Formula is

    The condition tests if a certain formula returns true.

    Date is

    The condition tests if a certain date value is reached.

    All Cells

    This mode allows creating data visualizations that, similarly to Cell value is, depend on the value of a cell. However, the difference here is that you can use one condition to apply an entire range of styles.

  5. For this example, keep the default: Cell value is.

  6. Select an operator and the value of the cell you want to test for.

  7. Choose the style you want to apply when this condition is true or click New Style to define a new appearance.

  8. If you need additional conditions, click Add. Then repeat the previous steps.

  9. Confirm with OK. Now the style of your cells has changed.

10.5 Grouping and Ungrouping Cells

Grouping a cell range helps to fold your spreadsheet into parts. This makes your spreadsheets more readable, as you can hide all the parts you are not currently interested in. It is possible to group rows or columns and nest groups in other groups.

To group a range, proceed as follows:

Procedure 10.5: Grouping a Selected Cell Range
  1. Select a cell range in your spreadsheet.

  2. Select Data › Group and Outline › Group. A dialog appears.

  3. Decide if you want to group your selected range as row or as column. Confirm with OK.

After grouping selected cells, a line indicating the grouped cell range appears in the upper-left margin. Fold or unfold the cell range with the + and - icons. The numbers at the top left of the margins display the depth of your groups and can be clicked too.

To ungroup a cell range, click into a cell which belongs to a group and select Data › Group and Outline › Ungroup. The line in the margin disappears. The innermost group is always deleted first.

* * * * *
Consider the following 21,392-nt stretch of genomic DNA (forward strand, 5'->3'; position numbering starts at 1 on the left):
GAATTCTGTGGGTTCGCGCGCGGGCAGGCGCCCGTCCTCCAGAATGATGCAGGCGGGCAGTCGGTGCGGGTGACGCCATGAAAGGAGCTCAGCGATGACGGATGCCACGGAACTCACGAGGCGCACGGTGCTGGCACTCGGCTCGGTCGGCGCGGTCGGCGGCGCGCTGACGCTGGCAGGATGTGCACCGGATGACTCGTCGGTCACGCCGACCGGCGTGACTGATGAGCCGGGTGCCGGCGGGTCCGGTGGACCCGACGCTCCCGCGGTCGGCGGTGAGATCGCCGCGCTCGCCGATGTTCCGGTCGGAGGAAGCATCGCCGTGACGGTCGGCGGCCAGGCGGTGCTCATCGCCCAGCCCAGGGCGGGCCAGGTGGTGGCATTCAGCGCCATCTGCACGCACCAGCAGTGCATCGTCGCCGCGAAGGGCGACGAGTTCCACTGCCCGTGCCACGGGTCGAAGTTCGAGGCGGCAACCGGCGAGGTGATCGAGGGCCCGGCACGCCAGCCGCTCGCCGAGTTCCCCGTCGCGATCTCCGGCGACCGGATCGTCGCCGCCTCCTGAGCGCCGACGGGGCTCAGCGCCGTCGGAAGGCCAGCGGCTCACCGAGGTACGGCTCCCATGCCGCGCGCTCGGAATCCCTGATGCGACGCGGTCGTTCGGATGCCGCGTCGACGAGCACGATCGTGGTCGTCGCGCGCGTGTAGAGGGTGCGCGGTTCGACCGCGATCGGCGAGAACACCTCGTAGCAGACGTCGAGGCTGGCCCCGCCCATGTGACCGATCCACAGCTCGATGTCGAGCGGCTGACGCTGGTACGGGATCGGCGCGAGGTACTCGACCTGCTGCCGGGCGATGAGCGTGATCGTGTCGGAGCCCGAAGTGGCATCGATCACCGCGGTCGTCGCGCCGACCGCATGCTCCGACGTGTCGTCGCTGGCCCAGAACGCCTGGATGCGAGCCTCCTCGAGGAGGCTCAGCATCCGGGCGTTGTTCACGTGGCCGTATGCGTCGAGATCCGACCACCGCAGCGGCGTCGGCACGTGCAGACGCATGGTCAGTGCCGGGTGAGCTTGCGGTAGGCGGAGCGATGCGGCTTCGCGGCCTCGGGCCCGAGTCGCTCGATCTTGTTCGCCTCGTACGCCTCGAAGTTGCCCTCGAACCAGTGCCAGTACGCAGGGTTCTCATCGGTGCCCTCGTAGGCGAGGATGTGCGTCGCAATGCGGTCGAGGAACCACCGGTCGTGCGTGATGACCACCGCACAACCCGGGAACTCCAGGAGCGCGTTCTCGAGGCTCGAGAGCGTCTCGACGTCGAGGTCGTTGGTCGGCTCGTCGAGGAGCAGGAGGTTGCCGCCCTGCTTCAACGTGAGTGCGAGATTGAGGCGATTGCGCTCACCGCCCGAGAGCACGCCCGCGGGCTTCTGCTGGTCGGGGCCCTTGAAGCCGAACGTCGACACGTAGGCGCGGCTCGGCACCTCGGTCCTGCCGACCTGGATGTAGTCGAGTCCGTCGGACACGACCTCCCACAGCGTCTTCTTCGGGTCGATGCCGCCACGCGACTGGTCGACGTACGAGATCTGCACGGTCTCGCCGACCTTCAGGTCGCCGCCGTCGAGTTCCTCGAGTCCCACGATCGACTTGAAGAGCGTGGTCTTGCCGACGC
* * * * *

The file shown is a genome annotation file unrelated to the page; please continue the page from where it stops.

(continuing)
10.6 Freezing Rows or Columns as Headers

If you have a spreadsheet with lots of data, scrolling makes your header usually disappear. LibreOffice can lock rows or columns or both, so they remain fixed as you scroll around.

To freeze a single row or a single column, proceed as follows:

Procedure 10.6: Freezing a Single Row or Column
  1. To create a frozen area before a row, click the header of the row (1, 2, 3, ...).

    To create a frozen area above a column, click the header of the column (A, B, C, ...).

  2. Select Window › Freeze. A dark line appears, indicating which area is frozen.

It is also possible to freeze both rows and columns:

Procedure 10.7: Freezing Row and Column
  1. Click into the cell to the right of the column and below the row you want frozen. For example, if your header occupies the space from A1 to B3, click cell C4.

  2. Select Window › Freeze. A dark line appears, indicating which area is frozen.

To unfreeze, select Window › Freeze. The check mark in the menu then disappears.